Choosing the best way to remember a loved one is often an important part of the grieving process. For those who want more than a traditional burial or cremation, there is an emerging modern option – DNA preservation. Although the process of preserving DNA in general is nothing new, advances in technology have made it possible for more families to choose DNA preservation as a way to memorialize their loved ones.
When to Collect DNA
Collecting DNA after a person has been buried is impractical, since it requires exhuming the body. Collection also can’t be done to a body that has been cremated, since that process destroys DNA. Therefore, if you are considering preserving your loved one’s DNA, it needs to be done before they are buried and prior to cremation. DNA can also be collected and preserved at any time during one’s life.
How Does It Work?
Before a person is cremated or buried, the DNA is collected from the body by taking a sample from the deceased person’s cheek, or by collecting a hair sample. The material is then sent to a laboratory to be processed, which includes purifying the DNA and preserving it. A small sample is often saved and kept in a piece of jewelry or other wearable piece of memorabilia. This provides family members with a unique way to keep someone who has passed with them in a tangible way.
What Does It Cost?
DNA preservation today is a much more affordable and practical option than it used to be. Previously, DNA had to be cryogenically frozen in order to safely store it for any length of time, a process which costs hundreds of thousands of dollars, and therefore was not something the average person could afford to do. Prices for DNA preservation differ depending on where you live, and how you want your loved one’s genetic material to be stored. They range from around $300 for basic storage, to $1,500 at the higher end of the spectrum.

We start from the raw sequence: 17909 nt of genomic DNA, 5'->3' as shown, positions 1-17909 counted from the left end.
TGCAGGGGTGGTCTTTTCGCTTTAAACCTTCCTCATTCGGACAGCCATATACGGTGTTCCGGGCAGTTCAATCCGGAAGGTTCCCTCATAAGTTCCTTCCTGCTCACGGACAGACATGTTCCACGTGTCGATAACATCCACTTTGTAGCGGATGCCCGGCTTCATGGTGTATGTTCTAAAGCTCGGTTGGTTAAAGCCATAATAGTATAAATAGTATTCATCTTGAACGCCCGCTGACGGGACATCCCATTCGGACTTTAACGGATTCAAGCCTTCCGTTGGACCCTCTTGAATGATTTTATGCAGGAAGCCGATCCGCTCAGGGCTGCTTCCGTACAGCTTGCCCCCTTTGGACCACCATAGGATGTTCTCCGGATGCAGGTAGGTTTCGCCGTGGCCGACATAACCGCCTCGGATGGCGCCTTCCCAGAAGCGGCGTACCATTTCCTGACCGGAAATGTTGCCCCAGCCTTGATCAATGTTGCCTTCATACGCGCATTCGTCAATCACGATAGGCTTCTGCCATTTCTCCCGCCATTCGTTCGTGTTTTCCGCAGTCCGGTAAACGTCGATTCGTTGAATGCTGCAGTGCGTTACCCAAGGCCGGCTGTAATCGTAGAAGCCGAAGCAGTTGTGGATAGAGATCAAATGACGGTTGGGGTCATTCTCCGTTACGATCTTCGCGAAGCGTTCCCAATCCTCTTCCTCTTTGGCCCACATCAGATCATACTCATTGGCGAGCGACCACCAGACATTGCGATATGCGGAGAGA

Why Choose DNA Preservation?
There are many reasons why families might choose to preserve a loved one’s DNA. For example, the preserved DNA allows family members to research their medical history and ancestry, which could give them insight into what’s in store medically for other members of the family. Alternatively, DNA preservation could also potentially help in a missing child situation and/or for paternal testing purposes as well. In addition, since DNA can now be stored almost anywhere (at room temperature), from your living room to a vial around your neck, it makes for an increasingly popular option for remembering loved ones who have passed.